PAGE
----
The International Energy Agency’s (IEA) How to Avoid Gas Shortages in the EU in 2023 report also contains a series of suggested initiatives to balance short-term needs with the long-term energy transition strategy.

In the short term, Europe needs to ensure it has enough gas storage to get through the winter, limit its reliance on Russian gas, and maintain or lower gas demand. It has rolled out several initiatives to achieve it.

The introduction of minimum gas storage obligations targets at least 90% of capacity for winter 2023/24 and onwards – to bolster the EU’s energy security and achieve a more optimal storage cycle throughout the year.

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Policies also targeted the liquified natural gas (LNG) market and included LNG procurement mechanisms based on increasing coordination and storage to reduce price volatility.

Meanwhile, the EU Council introduced the Joint Purchasing Mechanism, which allows for joint purchasing and more efficient ways of matching demand with suppliers, including for countries outside the EU.

And lastly, the bloc has been diversifying its energy base, growing the baseline of renewables, critical for a secure and economic energy system as it reduces dependency, enhances resilience and manages economic risks.

So far, the initiatives have been successful. As of July 4th, Europe’s gas storage was at 79%.

At the current pace of refilling, storage is expected to hit its target capacity before October, Reuters reported based on data from Gas Infrastructure Europe. The abundance of European gas storage and the fast pace of refilling has caused prices to fall sharply in the first half of the year.

The impact of quick and decisive action by the EU to mitigate the effects of the energy crisis has provided room for some optimism heading into winter 2023/34.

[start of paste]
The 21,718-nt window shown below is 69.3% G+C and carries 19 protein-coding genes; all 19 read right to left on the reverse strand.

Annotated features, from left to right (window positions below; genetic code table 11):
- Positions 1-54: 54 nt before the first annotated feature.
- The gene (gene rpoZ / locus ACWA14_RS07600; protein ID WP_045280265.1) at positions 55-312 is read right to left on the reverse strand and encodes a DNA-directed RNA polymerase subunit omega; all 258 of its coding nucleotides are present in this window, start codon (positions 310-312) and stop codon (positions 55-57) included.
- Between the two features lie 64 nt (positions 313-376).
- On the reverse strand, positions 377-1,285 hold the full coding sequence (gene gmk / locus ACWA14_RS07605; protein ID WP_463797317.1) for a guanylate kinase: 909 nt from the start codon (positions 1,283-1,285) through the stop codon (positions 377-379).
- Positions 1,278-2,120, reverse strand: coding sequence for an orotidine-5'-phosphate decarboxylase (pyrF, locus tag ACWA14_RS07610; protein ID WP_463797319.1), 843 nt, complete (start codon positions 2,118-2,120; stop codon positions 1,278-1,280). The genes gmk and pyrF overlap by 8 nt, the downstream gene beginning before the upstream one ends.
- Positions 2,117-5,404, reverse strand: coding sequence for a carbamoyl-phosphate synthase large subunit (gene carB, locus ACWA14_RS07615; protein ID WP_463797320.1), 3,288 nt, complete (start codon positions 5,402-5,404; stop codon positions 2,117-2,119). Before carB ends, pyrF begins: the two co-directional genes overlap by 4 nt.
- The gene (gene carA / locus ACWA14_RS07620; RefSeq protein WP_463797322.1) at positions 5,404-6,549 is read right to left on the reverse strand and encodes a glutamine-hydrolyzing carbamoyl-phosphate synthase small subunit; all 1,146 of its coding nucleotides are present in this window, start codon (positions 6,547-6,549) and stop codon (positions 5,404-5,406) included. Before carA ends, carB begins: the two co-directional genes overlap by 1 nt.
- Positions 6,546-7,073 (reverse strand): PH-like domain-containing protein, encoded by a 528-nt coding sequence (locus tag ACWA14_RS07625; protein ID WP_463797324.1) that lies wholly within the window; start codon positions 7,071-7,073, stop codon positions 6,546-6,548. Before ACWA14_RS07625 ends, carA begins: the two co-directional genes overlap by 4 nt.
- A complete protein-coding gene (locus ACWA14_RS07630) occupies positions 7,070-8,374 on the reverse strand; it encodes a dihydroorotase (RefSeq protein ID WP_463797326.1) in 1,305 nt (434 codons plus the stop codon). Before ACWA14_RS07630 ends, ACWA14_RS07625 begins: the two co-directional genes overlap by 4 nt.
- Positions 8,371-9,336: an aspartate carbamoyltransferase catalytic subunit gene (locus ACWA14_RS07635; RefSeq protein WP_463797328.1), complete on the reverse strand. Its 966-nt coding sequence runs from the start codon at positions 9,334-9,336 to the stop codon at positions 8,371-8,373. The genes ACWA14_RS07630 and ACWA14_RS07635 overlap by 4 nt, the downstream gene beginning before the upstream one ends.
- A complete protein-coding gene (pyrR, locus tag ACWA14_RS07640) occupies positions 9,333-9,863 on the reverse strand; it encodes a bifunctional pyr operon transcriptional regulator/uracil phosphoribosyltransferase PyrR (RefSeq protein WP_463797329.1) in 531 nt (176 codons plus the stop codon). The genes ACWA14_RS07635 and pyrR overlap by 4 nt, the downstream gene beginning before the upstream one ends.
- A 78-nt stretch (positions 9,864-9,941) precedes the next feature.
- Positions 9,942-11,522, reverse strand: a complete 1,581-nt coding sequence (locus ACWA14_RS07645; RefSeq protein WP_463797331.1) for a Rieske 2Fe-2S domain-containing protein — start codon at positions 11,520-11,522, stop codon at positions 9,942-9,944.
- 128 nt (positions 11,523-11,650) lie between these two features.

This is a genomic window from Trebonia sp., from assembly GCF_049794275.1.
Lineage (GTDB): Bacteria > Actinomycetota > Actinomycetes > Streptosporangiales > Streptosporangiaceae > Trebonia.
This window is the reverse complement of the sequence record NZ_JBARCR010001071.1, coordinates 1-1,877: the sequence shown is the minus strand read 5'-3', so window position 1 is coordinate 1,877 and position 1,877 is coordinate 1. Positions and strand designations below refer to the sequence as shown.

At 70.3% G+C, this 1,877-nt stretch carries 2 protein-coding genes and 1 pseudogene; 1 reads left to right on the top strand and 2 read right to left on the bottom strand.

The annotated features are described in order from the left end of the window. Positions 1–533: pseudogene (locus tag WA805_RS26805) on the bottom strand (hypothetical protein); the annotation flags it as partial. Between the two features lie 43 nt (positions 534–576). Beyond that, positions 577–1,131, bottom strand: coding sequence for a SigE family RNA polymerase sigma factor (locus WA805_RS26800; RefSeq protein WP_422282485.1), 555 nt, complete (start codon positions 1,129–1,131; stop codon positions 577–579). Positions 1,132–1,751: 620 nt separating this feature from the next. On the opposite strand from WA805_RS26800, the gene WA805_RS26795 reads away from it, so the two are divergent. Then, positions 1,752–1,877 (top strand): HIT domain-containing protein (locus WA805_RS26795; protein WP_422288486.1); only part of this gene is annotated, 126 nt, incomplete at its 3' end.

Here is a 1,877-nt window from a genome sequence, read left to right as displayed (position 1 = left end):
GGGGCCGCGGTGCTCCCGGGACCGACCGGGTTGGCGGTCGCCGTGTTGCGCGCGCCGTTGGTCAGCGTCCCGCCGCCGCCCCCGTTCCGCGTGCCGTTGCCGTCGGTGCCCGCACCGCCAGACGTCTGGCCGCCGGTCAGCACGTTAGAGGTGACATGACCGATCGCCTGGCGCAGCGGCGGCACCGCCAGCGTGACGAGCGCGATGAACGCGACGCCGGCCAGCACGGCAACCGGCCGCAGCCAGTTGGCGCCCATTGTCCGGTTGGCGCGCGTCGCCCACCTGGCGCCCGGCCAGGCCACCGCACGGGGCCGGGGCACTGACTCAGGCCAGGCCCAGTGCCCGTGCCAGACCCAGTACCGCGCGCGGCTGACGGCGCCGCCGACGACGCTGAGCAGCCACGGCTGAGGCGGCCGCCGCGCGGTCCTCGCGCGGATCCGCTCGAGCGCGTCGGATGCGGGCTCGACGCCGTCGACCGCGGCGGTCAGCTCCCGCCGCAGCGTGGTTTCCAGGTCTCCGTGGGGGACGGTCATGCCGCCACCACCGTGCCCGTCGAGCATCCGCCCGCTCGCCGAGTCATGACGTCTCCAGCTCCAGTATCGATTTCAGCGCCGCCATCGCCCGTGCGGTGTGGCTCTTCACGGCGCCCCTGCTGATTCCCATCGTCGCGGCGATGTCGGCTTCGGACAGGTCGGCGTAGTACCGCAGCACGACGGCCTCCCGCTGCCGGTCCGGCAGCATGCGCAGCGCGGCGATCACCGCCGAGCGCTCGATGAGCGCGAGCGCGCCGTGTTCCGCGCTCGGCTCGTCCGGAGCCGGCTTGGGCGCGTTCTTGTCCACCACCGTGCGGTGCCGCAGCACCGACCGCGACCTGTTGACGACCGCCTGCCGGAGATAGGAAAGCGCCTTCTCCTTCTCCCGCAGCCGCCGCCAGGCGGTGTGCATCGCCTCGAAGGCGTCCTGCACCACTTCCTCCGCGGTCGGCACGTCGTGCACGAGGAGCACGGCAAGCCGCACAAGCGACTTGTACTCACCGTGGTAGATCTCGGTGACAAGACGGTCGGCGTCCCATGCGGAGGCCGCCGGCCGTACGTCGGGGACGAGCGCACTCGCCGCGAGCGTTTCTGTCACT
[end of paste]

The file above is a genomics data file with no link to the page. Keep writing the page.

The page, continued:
But the bloc must also remain focussed on its long-term goals in the coming months, especially as the south of Europe is currently battling severe heatwaves.

Figure displaying the elements that can be expected to fill part of the EU supply-demand gap.
The EU must balance having enough energy supply for winter with the need for multiple alternative sources of energy. Image: IEA

Implications for the energy transition

The latest Fostering Effective Energy Transition Report says that the actions we take in the next few years are critical to the success of our long-term energy goals.

We are all in the energy transition together, and actions taken in Europe have ramifications across the globe. Europe’s surging demand for gas has already impacted lower-income regions and the pace of their transition: high global LNG prices have outpriced regions such as southeast Asia and driven some countries back towards coal dependence. The continued unaffordability of cleaner energy sources like gas and LNG could push more lower income economies to switch back to coal, slowing the global pace of the transition.

The EU has come a long way from the frenzied stockpiling that drove up gas prices a year ago, but the energy crisis is far from over. Europe must now prioritise its own energy requirements heading into winter 2023/24 by focusing on energy security and reducing unilateral reliance.

Policies and interventions that kept energy demand in the EU down should remain in place to stem a demand surge when the energy crisis concludes.

Europe’s energy crisis has already accelerated its transition, bolstered the region’s security, and forced it to reduce consumption. But this period of upheaval is also an opportunity to build on that progress and continue the drive for a more diversified and resilient energy system.